Data first, AI second
AI can be the answer to many business challenges – but is, ultimately, worthless without good quality data – and the right data
With the heightened awareness of the ‘power of data’, combined with complex algorithms touted as the panacea for some organisations, I have outlined below a genre of conversations that I’m having regularly with my clients in the backdrop of that mindset.
One of my clients is a leading UK retailer, looking to leverage AI / machine learning and other tools to increase revenue by providing its customer management team with customer behaviour patterns, insights into when they buy and how can they increase the sale/customer engagement.
A meeting, over coffee, was requested with the client’s head of sales and it went like this:
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Client: We have a challenge from our board to increase the “% of revenue from existing customers”. But the feedback we’re getting from our customers is that, as an organisation, we don’t offer a wide enough range of products, and the suggestions on the alternative products do not appeal to our target demographic group. Meanwhile, our competition is using innovative technology and advanced analytics to identify the right product and offer compatible services that is causing our customers to shift loyalty – for instance, offering an extended warranty on items purchased.
After attending an AI seminar recently, and having talked to my peers, I’m convinced that we should be using a cognitive/AI solution to help my team understand our customers ‘real-time’ and propose products and services that are relevant to drive revenue. There are several companies providing this kind of solution and I am keen to act on this now. I’m worried that, if we don’t, we’ll be out of business What do you think?
Me: Let’s separate your objectives from the solution – I don’t want to dwell on the business problem right now, but this is a good time for me to talk you through what you would need to do first to successfully deploy an AI / machine learning solution. And while there are several inputs required, there’s one thing that stands out for me – ‘data quality’. Let me elaborate on what we know – and have learnt – from our experience on similar projects:
- Any cognitive/AI technology requires data which is consistent, accurate, trustworthy, has integrity, and is complete etc – amongst other aspects. The logic and the complex algorithm of your solution is only as accurate as its source data. These solutions are costly to train so if you want to ensure the solution works as intended, data is critical.
- Every cognitive/AI project that I’ve led, needs to start with an extensive data-assessment phase – and we often find that the available data is not good enough to support the AI tech to work the way it’s meant to. In these cases, we need to create a separate data cleansing workstream, whose sole objective is to ensure the base data set allows the cognitive/AI solution to function. If you can imagine a team of analysts trying to figure out if an outlier is a critical business discovery or an unknown/ poorly handled data issue; even worse, consider real-time decisions being made by a system unable to distinguish between real data or poor data which accidentally has been fed into the process.
- Most organisations have multiple data sources such as CRM, Finance systems, webchat, social media channels, etc, which are accessed to draw insights in real time – eg, an inbound customer contact agent gets a 360-degree view of the customer, while in conversation, to recommend an alternative product, discount on shipping or a money-off voucher to neutralise a negative experience. Many of my customers believe that there is a need for a central data store in order for this to happen – untrue – it’s perfectly OK to have different data sources, then to extract and transform data towards one or more data models to be consumed by the cognitive/AI solution.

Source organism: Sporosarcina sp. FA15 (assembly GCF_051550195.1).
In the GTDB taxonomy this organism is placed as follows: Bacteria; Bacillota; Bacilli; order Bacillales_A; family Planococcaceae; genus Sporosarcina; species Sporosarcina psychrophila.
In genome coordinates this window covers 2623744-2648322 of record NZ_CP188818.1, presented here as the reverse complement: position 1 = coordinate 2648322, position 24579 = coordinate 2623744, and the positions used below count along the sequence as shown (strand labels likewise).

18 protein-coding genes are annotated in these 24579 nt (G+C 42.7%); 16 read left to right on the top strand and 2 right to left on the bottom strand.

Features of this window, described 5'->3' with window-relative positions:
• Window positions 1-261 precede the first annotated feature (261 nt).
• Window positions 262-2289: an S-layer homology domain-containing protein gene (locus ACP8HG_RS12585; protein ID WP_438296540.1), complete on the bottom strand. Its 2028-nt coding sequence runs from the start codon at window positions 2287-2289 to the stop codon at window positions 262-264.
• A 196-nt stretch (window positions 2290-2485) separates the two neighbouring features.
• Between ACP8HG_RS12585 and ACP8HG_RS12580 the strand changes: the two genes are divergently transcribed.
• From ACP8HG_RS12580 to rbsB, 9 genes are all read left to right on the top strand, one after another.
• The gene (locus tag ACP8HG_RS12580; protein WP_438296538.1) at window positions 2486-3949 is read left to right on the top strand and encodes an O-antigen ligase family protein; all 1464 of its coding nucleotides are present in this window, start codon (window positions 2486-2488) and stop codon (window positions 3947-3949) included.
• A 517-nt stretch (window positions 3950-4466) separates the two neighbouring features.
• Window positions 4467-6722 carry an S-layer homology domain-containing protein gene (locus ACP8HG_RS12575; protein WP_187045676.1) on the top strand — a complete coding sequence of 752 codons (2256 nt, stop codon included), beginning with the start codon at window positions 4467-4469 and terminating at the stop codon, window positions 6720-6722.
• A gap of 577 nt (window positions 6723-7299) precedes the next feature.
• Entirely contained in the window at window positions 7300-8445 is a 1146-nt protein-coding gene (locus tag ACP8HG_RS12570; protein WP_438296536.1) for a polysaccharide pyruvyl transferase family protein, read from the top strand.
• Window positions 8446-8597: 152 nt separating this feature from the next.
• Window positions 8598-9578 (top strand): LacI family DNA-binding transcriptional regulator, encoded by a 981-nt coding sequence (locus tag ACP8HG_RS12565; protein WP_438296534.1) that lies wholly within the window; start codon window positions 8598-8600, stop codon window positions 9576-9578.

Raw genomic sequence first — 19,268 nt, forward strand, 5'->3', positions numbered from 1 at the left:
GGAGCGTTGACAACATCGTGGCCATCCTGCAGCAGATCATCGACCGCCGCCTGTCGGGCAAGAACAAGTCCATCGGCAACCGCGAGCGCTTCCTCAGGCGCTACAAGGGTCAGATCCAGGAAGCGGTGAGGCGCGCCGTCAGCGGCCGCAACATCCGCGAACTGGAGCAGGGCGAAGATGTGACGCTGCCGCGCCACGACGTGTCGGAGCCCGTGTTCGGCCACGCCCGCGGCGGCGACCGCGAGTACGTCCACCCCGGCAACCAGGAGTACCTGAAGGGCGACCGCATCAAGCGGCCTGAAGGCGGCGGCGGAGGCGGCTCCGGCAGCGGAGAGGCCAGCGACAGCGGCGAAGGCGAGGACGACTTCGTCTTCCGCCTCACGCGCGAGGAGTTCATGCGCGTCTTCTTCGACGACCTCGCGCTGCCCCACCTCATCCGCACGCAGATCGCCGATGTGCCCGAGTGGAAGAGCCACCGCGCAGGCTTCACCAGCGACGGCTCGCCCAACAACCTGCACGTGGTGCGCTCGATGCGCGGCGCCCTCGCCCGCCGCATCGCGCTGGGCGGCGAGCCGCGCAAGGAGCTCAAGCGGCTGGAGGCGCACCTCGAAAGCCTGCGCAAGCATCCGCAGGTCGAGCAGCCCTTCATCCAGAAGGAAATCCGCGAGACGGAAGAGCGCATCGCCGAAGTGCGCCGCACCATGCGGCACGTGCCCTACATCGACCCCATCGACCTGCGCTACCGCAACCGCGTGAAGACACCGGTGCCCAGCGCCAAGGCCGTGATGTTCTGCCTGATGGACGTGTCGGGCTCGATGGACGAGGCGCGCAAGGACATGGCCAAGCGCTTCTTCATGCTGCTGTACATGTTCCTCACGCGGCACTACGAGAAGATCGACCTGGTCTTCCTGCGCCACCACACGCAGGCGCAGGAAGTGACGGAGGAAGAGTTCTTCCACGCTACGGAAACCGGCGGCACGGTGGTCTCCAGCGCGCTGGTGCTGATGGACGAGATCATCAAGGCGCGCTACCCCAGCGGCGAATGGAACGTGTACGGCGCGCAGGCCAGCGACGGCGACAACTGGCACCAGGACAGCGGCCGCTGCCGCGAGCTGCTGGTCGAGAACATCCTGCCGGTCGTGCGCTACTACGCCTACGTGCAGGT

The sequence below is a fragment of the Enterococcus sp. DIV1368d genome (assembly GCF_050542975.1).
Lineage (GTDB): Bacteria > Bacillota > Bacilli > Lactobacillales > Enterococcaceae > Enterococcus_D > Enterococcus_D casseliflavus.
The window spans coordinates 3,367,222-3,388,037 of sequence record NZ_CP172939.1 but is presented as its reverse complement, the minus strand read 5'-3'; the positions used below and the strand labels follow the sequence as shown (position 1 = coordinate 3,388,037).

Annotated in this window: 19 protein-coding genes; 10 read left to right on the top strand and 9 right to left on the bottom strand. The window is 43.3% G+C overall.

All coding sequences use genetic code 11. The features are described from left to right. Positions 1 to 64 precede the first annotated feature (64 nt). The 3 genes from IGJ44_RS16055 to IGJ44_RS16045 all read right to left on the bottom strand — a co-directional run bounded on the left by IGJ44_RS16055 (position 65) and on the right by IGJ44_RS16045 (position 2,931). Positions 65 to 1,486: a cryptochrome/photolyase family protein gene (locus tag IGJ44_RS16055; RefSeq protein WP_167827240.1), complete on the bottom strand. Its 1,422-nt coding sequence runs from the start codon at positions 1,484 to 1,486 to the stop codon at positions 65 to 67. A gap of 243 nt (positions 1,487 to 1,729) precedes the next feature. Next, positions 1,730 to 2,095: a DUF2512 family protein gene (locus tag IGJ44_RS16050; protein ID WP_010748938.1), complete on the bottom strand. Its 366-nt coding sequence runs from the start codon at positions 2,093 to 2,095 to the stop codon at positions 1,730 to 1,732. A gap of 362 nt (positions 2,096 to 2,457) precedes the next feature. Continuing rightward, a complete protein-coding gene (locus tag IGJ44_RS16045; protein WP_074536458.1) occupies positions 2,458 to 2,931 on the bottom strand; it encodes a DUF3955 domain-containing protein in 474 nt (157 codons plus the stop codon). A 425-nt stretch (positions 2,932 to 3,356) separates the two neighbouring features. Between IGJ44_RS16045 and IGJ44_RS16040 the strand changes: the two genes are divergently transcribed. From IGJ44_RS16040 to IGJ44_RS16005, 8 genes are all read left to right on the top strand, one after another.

- Data quality issues typically stem from result of poor software implementations, customisation to suit the function or changes in process and systems which inevitably impacts the data formats and more. Some of these are under your control and some not – however, strong governance and active management is required to ensure that integrity of data is maintained.
Finally, for me – it’s the smell test – does your team trust the data? If they don’t, over time, the reliance on that updating and using the data to decision making will be abandoned. The tell-tale signs are when functions create their own ‘cut’ of the data to use rather than accessing the core systems. For example, we once had a credit control team create a parallel client register which was used to assign credit scores and maintain collections. It was done because maintaining the list was easier and so was reporting up the chain. It was only when the system was being upgraded this came to light.
Sorry to be the naysayer but it’s important that you ensure the you are cognizant of the state of your data, how its stored, what is collected and – most importantly – the quality of that data. Most of my clients are surprised with what they find. While there are others who have progressed to hiring a couple of data scientist to start experimenting, only to realise that results are not as expected.
I recommend you create a joint task force comprising of the business, marketing and IT, with senior stakeholders providing oversight, to conduct a diagnostic plot of the roadmap of known system changes. Armed with this knowledge, you should then evaluate tools that can help you with your business challenge. It will be a much richer conversation when you can talk with confidence on what data you have and what you don’t.